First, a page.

NSW votes for religious freedom

Jeremy Halcrow

A prominant Christian convicted of vilifying Muslims says the NSW Parliament has exposed a ‘bad law’ by rejecting legislation to limit religious freedom.

The Anti-Discrimination Amendment (Religious Tolerance) Bill was overwhelmingly defeated yesterday in the Legislative Council.

Critics argued the bill, moved by Independent MP Peter Breen, was designed to restrict free speech under the guise of tolerance.

Pastor Danny Nalliah of Victoria’s Catch the Fire Ministries, who is appealing his vilification ruling in the Supreme Court, says the defeat of the bill will help church leaders fight to repeal Victoria’s controversial Racial and Religious Tolerance Act.

“Every aspect of this is going to help - I’m very glad to hear the news,” Mr Nalliah told Sydneyanglicans.net.

“This vilification [bill] has been exposed as a bad law.”

Mr Nalliah and fellow pastor Daniel Scot have refused to apologise to the Islamic Council of Victoria for comments made about Muslims, the Koran and Jihad at a church seminar in 2002.

Leader of the Christian Democratic Party, the Rev Fred Nile, expressed his relief that the Bill was defeated.

"I'm very happy that this Bill has finally been defeated. Whilst tolerance is something we all should aspire to, trying to enforce it through this legislation was going to create more problems than it sought to solve," he says.

"I embrace freedom of speech, even though most of my political life I personally have been vilified as a two dimensional caricature."

The Anti-Discrimination Amendment (Religious tolerance) Bill was soundly defeated in the NSW Upper House by 23 to 5 votes.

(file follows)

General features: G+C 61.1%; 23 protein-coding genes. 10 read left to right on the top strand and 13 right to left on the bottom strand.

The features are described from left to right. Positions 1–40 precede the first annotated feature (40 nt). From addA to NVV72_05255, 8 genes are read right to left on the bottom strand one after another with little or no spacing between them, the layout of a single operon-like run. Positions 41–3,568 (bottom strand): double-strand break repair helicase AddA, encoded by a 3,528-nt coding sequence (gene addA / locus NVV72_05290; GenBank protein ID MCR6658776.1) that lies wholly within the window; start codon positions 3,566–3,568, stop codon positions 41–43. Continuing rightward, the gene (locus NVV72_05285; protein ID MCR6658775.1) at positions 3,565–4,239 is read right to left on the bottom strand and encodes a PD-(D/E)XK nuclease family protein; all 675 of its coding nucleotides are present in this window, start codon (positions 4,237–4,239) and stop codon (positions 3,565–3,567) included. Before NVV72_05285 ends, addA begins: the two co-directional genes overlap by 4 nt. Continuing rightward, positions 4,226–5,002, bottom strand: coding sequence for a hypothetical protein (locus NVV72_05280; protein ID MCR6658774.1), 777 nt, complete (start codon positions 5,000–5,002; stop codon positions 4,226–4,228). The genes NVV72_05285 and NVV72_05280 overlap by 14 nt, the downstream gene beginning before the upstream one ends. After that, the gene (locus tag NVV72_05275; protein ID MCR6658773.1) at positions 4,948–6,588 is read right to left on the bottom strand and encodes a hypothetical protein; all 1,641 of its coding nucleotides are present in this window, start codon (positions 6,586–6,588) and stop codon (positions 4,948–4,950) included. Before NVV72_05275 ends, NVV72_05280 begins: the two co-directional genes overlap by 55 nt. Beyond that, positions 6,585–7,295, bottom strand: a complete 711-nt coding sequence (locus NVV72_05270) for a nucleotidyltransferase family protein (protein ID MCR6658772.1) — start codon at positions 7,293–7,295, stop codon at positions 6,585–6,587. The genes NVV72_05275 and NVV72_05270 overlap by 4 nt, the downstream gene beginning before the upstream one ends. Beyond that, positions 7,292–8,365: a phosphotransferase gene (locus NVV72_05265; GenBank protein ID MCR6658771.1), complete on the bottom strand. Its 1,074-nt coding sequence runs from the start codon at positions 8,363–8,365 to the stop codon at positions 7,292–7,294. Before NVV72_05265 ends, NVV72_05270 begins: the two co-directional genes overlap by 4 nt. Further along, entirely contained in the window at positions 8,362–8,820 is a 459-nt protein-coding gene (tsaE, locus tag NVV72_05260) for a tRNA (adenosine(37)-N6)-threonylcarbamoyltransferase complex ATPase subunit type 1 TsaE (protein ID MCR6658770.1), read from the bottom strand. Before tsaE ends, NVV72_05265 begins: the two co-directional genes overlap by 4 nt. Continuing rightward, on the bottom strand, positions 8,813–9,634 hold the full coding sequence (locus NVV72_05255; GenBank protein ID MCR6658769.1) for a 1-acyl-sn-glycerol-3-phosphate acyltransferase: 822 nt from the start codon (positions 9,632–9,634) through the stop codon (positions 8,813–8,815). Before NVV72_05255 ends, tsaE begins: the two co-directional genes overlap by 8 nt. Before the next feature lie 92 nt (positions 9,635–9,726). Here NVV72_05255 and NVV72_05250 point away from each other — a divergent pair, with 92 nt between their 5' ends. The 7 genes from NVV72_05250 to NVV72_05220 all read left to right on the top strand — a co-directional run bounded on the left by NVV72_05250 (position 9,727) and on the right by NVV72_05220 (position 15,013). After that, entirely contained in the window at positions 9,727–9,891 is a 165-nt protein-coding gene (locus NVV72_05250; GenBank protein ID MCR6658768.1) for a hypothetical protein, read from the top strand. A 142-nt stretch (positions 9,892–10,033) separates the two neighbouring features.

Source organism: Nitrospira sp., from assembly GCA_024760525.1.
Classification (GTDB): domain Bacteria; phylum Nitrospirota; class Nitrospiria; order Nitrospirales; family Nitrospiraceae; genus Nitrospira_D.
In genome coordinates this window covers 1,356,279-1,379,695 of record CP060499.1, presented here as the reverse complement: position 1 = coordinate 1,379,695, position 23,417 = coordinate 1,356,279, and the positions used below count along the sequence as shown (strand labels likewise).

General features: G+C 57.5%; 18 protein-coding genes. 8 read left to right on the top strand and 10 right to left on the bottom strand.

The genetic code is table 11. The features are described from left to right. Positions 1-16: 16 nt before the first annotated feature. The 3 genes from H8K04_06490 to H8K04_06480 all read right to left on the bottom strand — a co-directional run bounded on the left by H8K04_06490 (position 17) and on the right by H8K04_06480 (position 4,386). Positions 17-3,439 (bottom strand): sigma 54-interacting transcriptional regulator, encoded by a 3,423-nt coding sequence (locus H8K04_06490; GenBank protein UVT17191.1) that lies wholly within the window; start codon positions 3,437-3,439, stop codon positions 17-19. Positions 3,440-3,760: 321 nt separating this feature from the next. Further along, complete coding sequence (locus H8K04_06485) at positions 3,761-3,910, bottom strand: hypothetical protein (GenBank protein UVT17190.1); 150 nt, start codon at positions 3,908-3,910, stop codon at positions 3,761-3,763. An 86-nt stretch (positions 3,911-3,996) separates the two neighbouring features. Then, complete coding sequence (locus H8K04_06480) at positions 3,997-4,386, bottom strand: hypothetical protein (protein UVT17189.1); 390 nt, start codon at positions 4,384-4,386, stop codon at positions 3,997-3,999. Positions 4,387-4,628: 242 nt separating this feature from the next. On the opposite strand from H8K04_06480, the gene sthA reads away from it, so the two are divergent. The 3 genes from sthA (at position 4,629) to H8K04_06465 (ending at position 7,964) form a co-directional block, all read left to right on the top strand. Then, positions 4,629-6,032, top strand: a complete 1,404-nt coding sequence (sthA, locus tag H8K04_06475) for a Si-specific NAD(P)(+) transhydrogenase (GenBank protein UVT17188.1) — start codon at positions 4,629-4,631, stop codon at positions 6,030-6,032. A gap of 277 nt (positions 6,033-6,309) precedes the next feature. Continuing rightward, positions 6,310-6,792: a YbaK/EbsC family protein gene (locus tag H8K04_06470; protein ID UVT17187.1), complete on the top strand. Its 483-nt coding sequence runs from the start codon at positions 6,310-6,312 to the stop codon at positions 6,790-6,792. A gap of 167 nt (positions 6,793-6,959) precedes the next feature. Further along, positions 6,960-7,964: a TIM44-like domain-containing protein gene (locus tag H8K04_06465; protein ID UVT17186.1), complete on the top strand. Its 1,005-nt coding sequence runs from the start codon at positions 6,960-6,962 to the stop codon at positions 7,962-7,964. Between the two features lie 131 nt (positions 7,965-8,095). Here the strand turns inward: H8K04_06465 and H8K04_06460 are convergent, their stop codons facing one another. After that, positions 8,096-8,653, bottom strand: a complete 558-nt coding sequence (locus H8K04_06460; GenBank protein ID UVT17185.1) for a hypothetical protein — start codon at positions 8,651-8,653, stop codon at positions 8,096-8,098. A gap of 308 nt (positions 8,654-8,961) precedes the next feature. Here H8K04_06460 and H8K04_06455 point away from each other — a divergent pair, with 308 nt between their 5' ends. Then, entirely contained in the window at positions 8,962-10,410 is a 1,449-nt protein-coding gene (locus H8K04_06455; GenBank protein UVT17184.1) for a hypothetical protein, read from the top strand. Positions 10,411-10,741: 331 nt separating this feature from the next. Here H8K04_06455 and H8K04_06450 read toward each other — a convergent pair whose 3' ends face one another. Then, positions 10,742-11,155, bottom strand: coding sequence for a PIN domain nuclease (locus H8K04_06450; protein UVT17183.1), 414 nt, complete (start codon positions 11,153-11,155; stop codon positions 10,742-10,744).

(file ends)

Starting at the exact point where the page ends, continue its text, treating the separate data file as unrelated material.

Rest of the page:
The bill was supported by just the three Greens Party members, Democrat Dr Arthur Chesterfield-Evans, and Independent member, the Hon Peter Breen.

The Bill was introduced last September by Mr Breen, who had lobbied heavily for support on the legislation.

Mr Nile's parliamentary colleague the Rev Hon Dr Gordon Moyes offered his thanks to the thousands of Christians who petitioned NSW Parliament.

"This bill was one of the greatest threats seen in recent times to religious freedoms in this state, and Christian people were right to rally against them. It was all worth it today," he says.

Highlights plight of Catch the Fire pastors

Dr Moyes says the defeat of the NSW bill highlights Victoria’s "Catch the Fire Ministries'  case and the plight of the two pastors facing jail for their comments critiquing Islam.

"We also remember the two Dannys in Victoria who continue to come under legal persecution for speaking openly about religious truths," Dr Moyes says.

"Their plight has readily shown the vagueness of religious tolerance legislation is an open invitation to over-zealous judicial activism in prosecuting people of faith."

Mr Breen admitted to parliament yesterday that the judgment in the Catch the Fire case had helped scuttle his bill.

"The outcome of that case is most unfortunate and has probably done irreparable damage to the cause of religious tolerance laws," he says

"I do not believe that [Pastors Danny Scott and Danny Nalliah] deserved to be saddled with million dollar legal bills for saying what they think, no matter how misguided they might have been."

The Anti-Discrimination Amendment (Religious Tolerance) Bill had been described as poor legislation by the recently retired NSW Premier Bob Carr.

For updates on the Catch the Fire case visit [url=http://www.catchthefire.com.au/]http://www.catchthefire.com.au/[/url]


Photo: Peter Stokes/SaltShakers

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